Dr. S Rajasundaram[1] was a Sri Lankan Tamil activist known for his struggle for the rights of Tamil people in Sri Lanka, through peaceful and democratic means. Along with his friend S.A. David, He founded Gandhiyam, a social service organization, named after the Indian revolutionary Mahatma Gandhi, that was aimed at economic, social, cultural revival of the Tamils and also fight the Sri Lankan state's repeated and continued policies of oppressing the Tamils and denying them of their rights.[2] The Sri Lankan government unlawfully arrested along with him, several thousands Tamil activists and he was sentenced to the Welikada Prison where he was subsequently killed during the anti-Tamil pogrom of 1983.[3]

Rajasundaram Somasundaram
BornMarch 23, 1942
DiedJuly 27, 1983
NationalitySri Lankan Tamil
OccupationFounding member of Gandhiyam, a Tamil social welfare organization, Registered Medical Practitioner (RMP)
Known forSri Lankan Tamil nationalism, Humanitarian

Social WorkEdit

Rajasundaram along with his friend and noted architect S.A. David, founded Gandhiyam to peacefully resist the Sri Lankan state terror through Gandhian principles and also lead the Tamil people to live as per the Gandhian ways of life. In a span of 5 years, the organization had a sound presence throughout the traditional homelands of the Tamils in Sri Lanka, in Jaffna, Kilinochchi, Mannar, Mullaitivu, Vavuniya, Trincomalee and Batticaloa.[2][4]

At the time of their arrest, the organization had 450 pre schools with an average of thirty students each were providing daily milk and triposha and Kindergarten teaching facilities to village children. Mobile clinics equipped with basic preventive and curative medicine were making regular rounds to outlying villages. A training center was preparing thirty to forty young women, every three months for Gandhiyam work in their own villages. In addition, Gandhiyam with other social service organizations was assisting 5,000 refugee families from Tea Estates to settle down to safe life among the traditional Tamil villages.[2]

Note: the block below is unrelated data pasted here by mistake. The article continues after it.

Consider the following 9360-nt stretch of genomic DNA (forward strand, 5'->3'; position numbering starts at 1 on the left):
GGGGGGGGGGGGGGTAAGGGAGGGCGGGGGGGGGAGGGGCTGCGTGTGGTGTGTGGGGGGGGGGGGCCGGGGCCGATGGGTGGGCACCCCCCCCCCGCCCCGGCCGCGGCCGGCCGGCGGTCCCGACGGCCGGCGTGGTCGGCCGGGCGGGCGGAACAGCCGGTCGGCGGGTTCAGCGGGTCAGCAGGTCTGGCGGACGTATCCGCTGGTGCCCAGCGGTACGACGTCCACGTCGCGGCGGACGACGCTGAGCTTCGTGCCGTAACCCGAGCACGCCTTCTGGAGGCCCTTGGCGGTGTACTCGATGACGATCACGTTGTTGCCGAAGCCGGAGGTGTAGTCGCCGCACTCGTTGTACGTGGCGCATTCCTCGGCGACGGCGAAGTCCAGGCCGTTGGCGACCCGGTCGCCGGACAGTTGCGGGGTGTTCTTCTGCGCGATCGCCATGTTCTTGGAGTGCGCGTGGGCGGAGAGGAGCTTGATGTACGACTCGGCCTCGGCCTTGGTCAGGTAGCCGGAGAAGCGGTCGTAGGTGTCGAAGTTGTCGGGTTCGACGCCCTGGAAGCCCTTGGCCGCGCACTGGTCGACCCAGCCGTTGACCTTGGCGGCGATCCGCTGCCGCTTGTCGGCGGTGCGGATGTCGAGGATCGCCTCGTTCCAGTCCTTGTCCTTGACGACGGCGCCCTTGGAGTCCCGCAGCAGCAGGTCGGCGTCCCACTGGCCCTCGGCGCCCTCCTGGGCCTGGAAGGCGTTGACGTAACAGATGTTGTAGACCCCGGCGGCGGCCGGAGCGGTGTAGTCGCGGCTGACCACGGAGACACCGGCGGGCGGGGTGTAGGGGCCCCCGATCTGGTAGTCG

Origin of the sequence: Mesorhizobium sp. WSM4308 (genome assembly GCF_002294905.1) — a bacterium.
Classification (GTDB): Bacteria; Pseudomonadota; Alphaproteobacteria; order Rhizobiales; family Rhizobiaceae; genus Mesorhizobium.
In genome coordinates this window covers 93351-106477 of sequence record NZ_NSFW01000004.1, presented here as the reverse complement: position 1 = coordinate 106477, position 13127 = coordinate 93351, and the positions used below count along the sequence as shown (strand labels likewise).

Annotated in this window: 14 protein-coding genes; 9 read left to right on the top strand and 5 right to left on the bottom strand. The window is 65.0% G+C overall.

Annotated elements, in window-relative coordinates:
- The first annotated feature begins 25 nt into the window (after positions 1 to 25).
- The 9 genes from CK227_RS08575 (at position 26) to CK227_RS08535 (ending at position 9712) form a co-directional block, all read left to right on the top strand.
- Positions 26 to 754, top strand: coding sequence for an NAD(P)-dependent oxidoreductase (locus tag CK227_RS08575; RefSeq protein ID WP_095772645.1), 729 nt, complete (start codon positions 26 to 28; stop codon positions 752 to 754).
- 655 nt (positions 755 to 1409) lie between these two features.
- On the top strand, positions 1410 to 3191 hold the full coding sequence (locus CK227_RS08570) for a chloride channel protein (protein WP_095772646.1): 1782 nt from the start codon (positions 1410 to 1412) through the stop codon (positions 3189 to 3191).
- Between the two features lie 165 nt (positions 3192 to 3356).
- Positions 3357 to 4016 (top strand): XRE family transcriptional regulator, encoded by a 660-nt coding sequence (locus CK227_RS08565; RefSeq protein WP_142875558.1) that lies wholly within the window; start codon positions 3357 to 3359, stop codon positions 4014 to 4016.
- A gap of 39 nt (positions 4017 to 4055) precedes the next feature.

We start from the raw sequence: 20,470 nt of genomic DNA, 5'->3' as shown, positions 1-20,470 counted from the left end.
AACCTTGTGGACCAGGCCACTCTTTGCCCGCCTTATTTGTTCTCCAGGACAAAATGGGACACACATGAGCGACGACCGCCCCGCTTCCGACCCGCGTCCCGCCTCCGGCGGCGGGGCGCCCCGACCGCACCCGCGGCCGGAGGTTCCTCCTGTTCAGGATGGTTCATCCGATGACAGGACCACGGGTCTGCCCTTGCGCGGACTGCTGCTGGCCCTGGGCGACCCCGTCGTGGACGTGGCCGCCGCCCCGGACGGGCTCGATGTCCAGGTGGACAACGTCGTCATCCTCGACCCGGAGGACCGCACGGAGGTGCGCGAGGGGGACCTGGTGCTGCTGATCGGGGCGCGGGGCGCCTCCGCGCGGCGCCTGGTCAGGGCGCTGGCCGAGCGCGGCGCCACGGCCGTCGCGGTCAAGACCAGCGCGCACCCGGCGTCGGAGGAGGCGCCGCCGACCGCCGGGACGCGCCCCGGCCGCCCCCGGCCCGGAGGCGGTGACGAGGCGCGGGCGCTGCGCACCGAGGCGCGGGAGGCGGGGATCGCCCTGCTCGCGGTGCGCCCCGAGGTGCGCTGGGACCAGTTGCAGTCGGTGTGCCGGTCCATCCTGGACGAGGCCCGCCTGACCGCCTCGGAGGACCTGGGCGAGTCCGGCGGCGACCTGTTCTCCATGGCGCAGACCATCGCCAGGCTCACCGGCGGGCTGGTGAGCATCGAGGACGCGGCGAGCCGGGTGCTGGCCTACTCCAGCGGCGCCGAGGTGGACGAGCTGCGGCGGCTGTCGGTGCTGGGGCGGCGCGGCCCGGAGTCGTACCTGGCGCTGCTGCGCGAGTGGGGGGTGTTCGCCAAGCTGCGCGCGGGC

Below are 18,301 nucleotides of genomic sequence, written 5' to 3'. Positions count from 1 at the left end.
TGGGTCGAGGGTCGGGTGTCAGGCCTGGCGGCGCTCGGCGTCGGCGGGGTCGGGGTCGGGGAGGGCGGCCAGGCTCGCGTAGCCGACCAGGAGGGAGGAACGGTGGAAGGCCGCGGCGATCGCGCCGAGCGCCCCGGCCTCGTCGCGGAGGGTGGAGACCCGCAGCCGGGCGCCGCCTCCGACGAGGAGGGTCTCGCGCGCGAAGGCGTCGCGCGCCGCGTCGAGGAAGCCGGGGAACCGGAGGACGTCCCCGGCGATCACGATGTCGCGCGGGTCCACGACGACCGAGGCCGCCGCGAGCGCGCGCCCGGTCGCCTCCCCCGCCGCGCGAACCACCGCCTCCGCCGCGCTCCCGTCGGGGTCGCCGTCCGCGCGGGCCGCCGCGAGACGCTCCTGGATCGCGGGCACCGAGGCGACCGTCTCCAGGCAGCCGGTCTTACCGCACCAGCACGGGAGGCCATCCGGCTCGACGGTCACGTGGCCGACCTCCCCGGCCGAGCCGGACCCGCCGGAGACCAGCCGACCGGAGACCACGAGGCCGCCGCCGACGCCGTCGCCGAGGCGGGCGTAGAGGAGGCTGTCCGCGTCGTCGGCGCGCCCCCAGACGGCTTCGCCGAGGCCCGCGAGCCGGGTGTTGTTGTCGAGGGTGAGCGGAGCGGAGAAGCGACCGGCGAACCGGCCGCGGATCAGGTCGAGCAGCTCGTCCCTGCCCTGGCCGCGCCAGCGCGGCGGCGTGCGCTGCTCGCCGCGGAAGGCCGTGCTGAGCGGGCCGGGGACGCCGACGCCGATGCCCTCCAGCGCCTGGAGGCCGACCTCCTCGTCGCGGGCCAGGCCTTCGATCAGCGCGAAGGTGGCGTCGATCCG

Arrest and murderEdit

After constant monitoring and crackdown of their social activities by the Sri Lankan government forces, Rajasundaram along with David were finally arrested in April, 1983, under the infamous PTA.

The charges consisted of:

  1. Meeting Uma Maheswaran and not informing the police
  2. Meeting Santhathiar and not informing the police
  3. Assisting Uma and Santhathiar to escape to India

Both were imprisoned for life for these charges. Following imprisonment, They were allegedly subject to both physical and mental forms of torture. Dr. Rajasunderam was severely attacked, his left arm dislocated, his ear drums broken and left on several occasions unconscious on the floor. On 25 July 1983, several Tamil inmates of the Welikada Prison, almost all of them exclusively detained under the PTA were attacked by Sinhala prisoners and guards as a part of the larger pogrom against Tamils. 35 including one 16-year-old were brutally murdered and dumped in front of a statue of the Buddha in the prison yard.[2]

The remaining Tamil prisoners those who managed to survive the massacre were detained at the youth ward and the first floor of the prison. Two days later, on 27 July, armed Sinhalese prisoners broke into both these cells where Rajasundaram and David among others were housed. Nearly 40 prisoners armed with axes, swords, crowbars, iron pipes and wooden logs appeared before the cell and started to break the lock. Dr. Rajasundaram who went up to the door pleading with the assailants to give up their violence was dragged out by the group who killed him by smashing his head with an iron rod.[2][5]


  1. ^ "That massacre upon massacre". Sunday Times. Retrieved 19 July 2014.
  2. ^ a b c d e "An Eyewitness Account of the Welikade Prison Massacre". Ilankai Sangam. Retrieved 19 July 2014.
  3. ^ "Reminiscences of a Sri Lankan Gandhian". The Hindu. Retrieved 19 July 2014.
  4. ^ http://30yearsago.asia/jenny-jeyachandran/
  5. ^ "Eyes 'gouged out' in mockery". Tamil Guardian. Retrieved 19 July 2014.